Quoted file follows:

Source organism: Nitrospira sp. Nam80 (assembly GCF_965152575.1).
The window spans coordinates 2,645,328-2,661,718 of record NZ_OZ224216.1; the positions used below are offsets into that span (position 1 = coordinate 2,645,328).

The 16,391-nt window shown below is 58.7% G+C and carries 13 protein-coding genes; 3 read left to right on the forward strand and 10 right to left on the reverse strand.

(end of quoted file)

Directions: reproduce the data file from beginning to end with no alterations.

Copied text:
Source organism: Nitrospira sp. Nam80 (assembly GCF_965152575.1).
The window spans coordinates 2,645,328-2,661,718 of record NZ_OZ224216.1; the positions used below are offsets into that span (position 1 = coordinate 2,645,328).

The 16,391-nt window shown below is 58.7% G+C and carries 13 protein-coding genes; 3 read left to right on the forward strand and 10 right to left on the reverse strand.